On this particularly beautiful September morning, the temperature is in the sixties and the wind is blowing slightly through the foliage, still green, but soon to be varietals of colors and more than just picturesque. On a day such as this, I feel that man should never have invented the dryer. My apologies to George T. Sampson, who invented the first clothes dryer in the late 1800s.
Even though the now familiar electric clothes dryer was invented in 1915, the Strange family didn’t own a clothes dryer until the late fifties. Instead, Mother transported the wet laundry from the washing machine to the backyard to hang on the clothesline that stretched across the expanse of the lawn. Some of our neighbors owned the metallic rotary clothesline that resembled a large beach umbrella with internal lines designed like a spider web. The contraption spun around which made it easier to pull the clothes from the lines when they were dry. Most people merely had multiple lines of rope stretched horizontally between two posts sectioned off, away from the house, and in the sun. For us, a simple rope extended between two trees sufficed.
The Strange laundry was usually done in the morning, so there would be an entire day for the clothes to line dry. With the wind blowing and the sun shining, Mother ventured out to the clothes lines with basket and clothespins bag in hand. The clothespins were wooden and either made out of one long strip of wood with a split up the middle, or two pieces of wood held together by a metal spring. The two styles were mixed in together and it didn’t make any difference whether they matched or not. Their job was to hold the clothes securely on the line regardless of the amount of wind that might whip through the air on any given day.
One of the trees holding up the clothesline was a large Weeping Willow standing almost exactly in the middle of the back yard. In the spring, a very ornery pair of Blue Jays arrived and nested in the Willow. The birds went about their business of creating their nest and at first made no ruckus during their construction project. That is, until the eggs hatched, and then, depending on the incubation stage of the eggs, the Jays entire demeanor changed.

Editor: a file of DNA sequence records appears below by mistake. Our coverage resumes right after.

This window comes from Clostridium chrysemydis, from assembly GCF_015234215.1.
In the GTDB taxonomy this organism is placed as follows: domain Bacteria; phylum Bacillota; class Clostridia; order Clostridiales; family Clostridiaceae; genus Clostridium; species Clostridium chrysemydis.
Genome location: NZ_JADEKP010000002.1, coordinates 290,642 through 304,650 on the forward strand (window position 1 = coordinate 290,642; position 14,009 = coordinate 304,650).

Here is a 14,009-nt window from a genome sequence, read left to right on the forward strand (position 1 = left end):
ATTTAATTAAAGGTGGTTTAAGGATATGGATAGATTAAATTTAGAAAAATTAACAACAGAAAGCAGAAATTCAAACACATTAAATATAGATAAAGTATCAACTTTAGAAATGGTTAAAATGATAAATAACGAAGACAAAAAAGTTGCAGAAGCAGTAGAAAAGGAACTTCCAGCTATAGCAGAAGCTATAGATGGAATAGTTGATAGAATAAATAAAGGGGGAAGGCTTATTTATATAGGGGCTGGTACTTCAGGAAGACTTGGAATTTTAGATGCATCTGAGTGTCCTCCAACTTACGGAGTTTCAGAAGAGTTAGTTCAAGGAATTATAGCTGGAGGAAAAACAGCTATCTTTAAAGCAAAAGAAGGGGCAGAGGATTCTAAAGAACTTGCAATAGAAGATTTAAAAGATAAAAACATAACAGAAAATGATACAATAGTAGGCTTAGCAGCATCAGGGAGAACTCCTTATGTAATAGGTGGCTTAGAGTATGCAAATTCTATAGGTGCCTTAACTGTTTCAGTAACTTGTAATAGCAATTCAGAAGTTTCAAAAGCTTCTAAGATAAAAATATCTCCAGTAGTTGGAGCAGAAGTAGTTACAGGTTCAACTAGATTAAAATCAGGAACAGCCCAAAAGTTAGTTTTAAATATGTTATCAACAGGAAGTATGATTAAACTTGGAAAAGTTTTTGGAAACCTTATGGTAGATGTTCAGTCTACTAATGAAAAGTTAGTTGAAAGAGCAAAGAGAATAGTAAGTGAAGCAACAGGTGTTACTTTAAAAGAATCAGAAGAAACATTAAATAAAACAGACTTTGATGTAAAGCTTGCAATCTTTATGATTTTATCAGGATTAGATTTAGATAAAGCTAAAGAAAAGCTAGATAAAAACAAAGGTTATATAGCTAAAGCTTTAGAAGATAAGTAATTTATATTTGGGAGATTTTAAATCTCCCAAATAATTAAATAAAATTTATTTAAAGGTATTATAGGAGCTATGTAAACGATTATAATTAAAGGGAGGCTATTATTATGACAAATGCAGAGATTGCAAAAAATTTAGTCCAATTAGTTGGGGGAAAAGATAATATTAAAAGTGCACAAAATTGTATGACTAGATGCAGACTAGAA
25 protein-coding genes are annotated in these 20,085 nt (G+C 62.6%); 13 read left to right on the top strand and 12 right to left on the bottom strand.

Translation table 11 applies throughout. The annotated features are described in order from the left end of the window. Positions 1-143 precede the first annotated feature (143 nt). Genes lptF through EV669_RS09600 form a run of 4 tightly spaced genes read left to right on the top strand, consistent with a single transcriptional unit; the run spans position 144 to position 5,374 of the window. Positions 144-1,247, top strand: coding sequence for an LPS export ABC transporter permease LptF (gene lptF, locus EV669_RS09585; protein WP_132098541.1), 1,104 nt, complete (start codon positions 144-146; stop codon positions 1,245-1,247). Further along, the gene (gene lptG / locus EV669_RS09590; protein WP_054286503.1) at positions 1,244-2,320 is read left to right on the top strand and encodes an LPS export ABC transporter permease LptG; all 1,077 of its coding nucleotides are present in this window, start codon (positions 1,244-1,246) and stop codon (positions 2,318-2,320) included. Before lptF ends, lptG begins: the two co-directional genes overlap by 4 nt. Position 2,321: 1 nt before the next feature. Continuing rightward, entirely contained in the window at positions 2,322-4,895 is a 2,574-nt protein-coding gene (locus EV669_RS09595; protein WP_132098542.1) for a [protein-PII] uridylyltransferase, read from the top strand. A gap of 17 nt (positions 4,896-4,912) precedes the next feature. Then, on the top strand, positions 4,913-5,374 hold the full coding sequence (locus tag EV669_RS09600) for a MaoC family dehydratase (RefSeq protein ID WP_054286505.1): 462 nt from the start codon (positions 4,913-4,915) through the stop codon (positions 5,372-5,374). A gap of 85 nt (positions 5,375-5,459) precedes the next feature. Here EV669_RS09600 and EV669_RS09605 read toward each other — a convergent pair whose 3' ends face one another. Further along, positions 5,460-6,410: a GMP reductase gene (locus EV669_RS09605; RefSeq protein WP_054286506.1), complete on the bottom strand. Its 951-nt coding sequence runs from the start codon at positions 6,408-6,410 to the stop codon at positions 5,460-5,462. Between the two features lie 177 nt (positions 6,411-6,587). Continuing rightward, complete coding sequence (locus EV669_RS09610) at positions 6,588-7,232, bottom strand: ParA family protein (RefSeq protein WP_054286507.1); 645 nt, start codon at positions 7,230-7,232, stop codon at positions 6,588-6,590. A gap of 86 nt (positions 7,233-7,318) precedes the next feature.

Mother would nonchalantly begin her task of hanging out the laundry and here came the Blue Jays. They swooped down on her, almost in an attack-like mode and squawked voraciously at her as though she were intruding on their nest. Apparently the nest, the tree and most of the backyard became part of their territory. Trespassing anywhere near their claimed stake was verboten.
Mother was barely able to get the laundry pinned up as they repeatedly attacked her. When everything was dry, all of us would run out to the clothesline and quickly pull the clothes and sheets and towels from the line, dropping them into the basket. The clothespins spilled on the ground all around us and later in the day Mother retrieved them from the ground when the Blue Jays were quiet and not in view. Their protective behavior generally lasted a few weeks and once the baby birds were born the adult Jays settled down and didn’t bother Mother after that-at least not as much.
Once dry, Mother sprinkled the cotton laundry, folded the pieces and placed them in a pillowcase in the refrigerator. Once cooled, she brought out the clothes and ironed them. There were no permanent press clothes so many garments required ironing. Once folded or placed on hangers, the clothes were put away in their respective drawers and closets-waiting for their next adventure with the Blue Jays.
Other than the excitement of the attacking birds, doing laundry was I suspect, a tedious and boring chore. But the image of the cotton sheets blowing in the wind, with the fresh air engulfing the fabric and the ultimate pleasure of breathing in the outdoors as a cotton undershirt was slipped over my head, is a childhood memory that brings pleasure to my senses.
Once we bought a clothes dryer, the line dried laundry went by the wayside. The Blue Jays moved on and eventually the Weeping Willow died and had to be cut down. I don’t remember exactly when that happened, but on a day such as this, I can still see the laundry hanging on the clothesline, blowing in the wind. Mother is still ducking the attacks of those loquacious Blue Jays and the sun is shining through the weeping limbs of the Willow.
I like to sleep on freshly laundered, fully cotton, ironed sheets that smell crisp and clean. I know that they have not been dried by the sun and the breeze, but I like to imagine that they have. And perhaps as humanity looks to ways in which to reduce global warming, the clothesline will come back out, clothespins will make a resurgence and the Blue Jays and other birds will once again stake out their rightful claim to backyards across the world.